Morning after pill

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What is the Morning-after Pill?

The “morning-after pill” or “plan b” is marketed as a type of “emergency contraception,” used after you have had unprotected sex or contraceptive failure such as a condom breaking. It contains the hormone levonorgestrel, a progestin, (Plan B One-Step®, Next Choice®) or ulipristal acetate, a progesterone agonist-antagonist, (Ella®).

Because “the morning-after pill” does not necessarily prevent fertilization but may prevent the new life from settling or implanting into the womb and continuing to grow there, many consider it an early abortion pill. It must be taken within 72 hours of unprotected sex and should not be taken if you are already pregnant as it may cause harm.

“Emergency contraceptives” are not as effective as regular birth control methods and should not be used as such. According to one study, “the morning-after pill” is only expected to prevent 84% of pregnancies when used properly. It does not protect against STIs and HIV/AIDS.

“The morning-after pill” isn’t appropriate for everyone. There are several factors that need to be taken into account. Talk to your healthcare provider before taking emergency contraceptives to learn more about the risk factors. You can also contact a Pregnancy Center listed on this site to discuss your situation.

How does “emergency contraception” work?

Depending on where you are in your menstrual cycle and assuming you are at a point in your cycle that you are capable of becoming pregnant, “the morning-after pill” can work in one of 3 ways:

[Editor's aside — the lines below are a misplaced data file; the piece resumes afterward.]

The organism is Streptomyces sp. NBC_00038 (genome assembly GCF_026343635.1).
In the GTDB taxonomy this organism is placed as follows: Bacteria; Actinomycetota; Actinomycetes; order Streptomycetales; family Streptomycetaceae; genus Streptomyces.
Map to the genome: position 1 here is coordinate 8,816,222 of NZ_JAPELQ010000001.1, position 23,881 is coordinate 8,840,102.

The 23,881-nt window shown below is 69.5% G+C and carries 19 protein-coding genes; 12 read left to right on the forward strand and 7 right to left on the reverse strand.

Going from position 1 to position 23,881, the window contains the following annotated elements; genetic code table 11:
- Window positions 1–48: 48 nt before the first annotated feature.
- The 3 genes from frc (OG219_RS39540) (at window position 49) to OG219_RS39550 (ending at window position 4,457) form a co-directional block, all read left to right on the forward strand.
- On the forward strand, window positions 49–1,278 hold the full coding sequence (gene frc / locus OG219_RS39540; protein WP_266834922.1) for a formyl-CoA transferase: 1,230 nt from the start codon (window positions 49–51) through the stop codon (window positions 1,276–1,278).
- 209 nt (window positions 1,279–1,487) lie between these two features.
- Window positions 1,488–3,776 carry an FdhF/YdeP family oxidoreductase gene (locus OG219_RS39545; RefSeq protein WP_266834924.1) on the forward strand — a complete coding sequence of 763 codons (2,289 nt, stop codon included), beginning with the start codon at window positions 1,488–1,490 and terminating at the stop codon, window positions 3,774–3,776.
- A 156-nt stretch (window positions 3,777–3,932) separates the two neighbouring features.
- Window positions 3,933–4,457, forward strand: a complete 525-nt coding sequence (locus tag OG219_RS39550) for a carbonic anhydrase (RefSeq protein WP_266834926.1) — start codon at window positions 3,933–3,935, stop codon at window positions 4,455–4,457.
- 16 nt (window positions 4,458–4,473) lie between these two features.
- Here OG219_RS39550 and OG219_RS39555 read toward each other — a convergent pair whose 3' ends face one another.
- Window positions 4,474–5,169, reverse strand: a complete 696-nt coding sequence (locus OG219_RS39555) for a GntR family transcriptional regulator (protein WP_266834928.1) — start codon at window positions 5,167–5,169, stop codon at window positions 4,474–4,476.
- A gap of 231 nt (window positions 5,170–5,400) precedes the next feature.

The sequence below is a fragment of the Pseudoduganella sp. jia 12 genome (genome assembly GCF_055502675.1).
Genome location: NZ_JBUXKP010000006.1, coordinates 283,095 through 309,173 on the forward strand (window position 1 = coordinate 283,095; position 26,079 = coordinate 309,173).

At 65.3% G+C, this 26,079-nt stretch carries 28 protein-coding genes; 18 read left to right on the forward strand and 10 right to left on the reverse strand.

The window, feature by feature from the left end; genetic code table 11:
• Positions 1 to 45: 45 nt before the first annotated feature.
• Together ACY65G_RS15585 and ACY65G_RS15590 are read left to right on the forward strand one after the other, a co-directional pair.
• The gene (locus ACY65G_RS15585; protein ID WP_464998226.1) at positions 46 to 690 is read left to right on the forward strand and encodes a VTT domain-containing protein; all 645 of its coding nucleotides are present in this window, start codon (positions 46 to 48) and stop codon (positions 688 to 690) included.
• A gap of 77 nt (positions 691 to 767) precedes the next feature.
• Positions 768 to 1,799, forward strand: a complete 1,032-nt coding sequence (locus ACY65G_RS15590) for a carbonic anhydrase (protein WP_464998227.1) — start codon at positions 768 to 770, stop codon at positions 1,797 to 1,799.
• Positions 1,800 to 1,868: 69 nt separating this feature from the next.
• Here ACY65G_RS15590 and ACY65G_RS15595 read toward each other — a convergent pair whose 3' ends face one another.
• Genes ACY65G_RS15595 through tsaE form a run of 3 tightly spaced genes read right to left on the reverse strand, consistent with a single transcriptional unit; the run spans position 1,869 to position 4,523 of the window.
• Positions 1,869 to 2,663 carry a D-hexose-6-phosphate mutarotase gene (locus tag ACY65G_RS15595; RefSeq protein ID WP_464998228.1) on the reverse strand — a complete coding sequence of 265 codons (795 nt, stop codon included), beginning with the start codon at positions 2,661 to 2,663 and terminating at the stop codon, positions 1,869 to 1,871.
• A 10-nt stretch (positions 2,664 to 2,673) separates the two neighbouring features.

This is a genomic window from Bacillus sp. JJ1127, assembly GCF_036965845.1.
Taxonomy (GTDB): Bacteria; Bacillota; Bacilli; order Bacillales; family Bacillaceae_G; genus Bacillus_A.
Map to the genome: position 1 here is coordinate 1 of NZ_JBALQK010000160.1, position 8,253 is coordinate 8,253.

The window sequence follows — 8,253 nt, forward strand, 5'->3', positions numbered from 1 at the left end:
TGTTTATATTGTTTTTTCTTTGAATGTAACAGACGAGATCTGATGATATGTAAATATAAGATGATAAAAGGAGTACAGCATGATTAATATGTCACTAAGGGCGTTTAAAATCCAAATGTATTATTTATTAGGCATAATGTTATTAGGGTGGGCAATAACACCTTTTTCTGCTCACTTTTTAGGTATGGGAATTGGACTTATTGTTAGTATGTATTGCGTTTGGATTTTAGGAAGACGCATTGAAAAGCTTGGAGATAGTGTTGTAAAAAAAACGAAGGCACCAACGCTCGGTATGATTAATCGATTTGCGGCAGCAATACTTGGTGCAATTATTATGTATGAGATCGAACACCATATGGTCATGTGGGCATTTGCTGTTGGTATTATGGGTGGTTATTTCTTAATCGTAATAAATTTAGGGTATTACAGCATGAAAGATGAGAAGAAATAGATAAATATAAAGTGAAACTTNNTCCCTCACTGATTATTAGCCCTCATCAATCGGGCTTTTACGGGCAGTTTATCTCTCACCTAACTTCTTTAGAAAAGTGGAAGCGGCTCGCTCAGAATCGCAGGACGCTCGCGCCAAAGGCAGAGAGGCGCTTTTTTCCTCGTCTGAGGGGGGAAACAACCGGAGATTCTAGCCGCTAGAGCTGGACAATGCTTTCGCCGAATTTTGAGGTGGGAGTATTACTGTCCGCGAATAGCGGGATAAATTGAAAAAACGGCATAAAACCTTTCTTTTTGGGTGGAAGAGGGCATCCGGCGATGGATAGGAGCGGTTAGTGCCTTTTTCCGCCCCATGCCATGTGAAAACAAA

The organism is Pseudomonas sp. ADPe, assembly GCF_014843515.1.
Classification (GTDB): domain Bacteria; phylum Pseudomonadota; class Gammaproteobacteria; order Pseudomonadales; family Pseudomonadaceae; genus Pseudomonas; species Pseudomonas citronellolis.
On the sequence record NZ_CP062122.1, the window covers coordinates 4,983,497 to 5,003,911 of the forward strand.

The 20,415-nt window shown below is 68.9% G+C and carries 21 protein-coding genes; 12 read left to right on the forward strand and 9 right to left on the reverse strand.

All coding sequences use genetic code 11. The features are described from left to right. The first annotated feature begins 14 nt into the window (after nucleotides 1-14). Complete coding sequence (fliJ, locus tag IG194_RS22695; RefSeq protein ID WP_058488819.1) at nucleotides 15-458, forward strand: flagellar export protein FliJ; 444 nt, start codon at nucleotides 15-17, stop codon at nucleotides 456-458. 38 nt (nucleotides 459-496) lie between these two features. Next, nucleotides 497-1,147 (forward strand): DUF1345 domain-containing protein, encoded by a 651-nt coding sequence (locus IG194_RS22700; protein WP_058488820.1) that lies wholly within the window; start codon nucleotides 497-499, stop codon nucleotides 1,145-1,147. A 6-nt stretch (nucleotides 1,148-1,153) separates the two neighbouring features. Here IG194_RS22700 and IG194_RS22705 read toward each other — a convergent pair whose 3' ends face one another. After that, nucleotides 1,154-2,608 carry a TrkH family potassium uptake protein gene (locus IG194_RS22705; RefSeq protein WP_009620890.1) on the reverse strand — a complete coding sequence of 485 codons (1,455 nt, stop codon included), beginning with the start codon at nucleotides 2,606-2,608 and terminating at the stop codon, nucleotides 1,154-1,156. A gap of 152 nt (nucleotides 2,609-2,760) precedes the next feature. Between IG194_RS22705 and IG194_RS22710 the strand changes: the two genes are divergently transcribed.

1. Prevent or delay ovulation
  2. Thicken the cervical mucus, decreasing the chance of the sperm reaching and fertilizing the egg
  3. Change the lining of the uterus, preventing a fertilized egg from implanting in the uterus. (Also considered an early abortion.)

Are there any side effects or health risks?

This information is from the Mayo Clinic website.

The morning-after pill isn’t appropriate for everyone. Your health care provider may discourage use of the morning-after pill if:

  • You’re allergic to any component of the morning-after pill
  • You have unexplained vaginal bleeding
  • You’re taking certain medications that may decrease the effectiveness of the morning-after pill, such as barbiturates or St. John’s wort

Morning after pill side effects may include:

  • Nausea or vomiting
  • Dizziness
  • Fatigue
  • Headaches
  • Breast tenderness
  • Bleeding between periods or heavier menstrual bleeding
  • Lower abdominal pain or cramps
  • Diarrhea

Morning after pill side effects typically last only a few days.

Using the morning-after pill may delay your period by up to one week. If your period is more than one week late, take a pregnancy test. If you have bleeding or spotting that lasts longer than a week or develop severe lower abdominal pain three to five weeks after taking the morning-after pill, contact your health care provider. These may be signs or symptoms of a miscarriage or an ectopic pregnancy — when the fertilized egg implants outside the uterus, usually in a fallopian tube.

An estimated 1 to 2 out of 100 women who have unprotected sex one time and correctly use the morning-after pill will get pregnant. The morning-after pill doesn’t offer protection from sexually transmitted infections.

[toggle title=”References” open=”0″]
Birth Control Guide. FDA Office of Women’s Health.

Morning-after pill: Definition. Mayo Clinic.

Morning-after pill: Risks. Mayo Clinic.

Frequently Asked Questions. Plan B One-Step.

Emergency Contraception: Morning After Pill. American Pregnancy Association.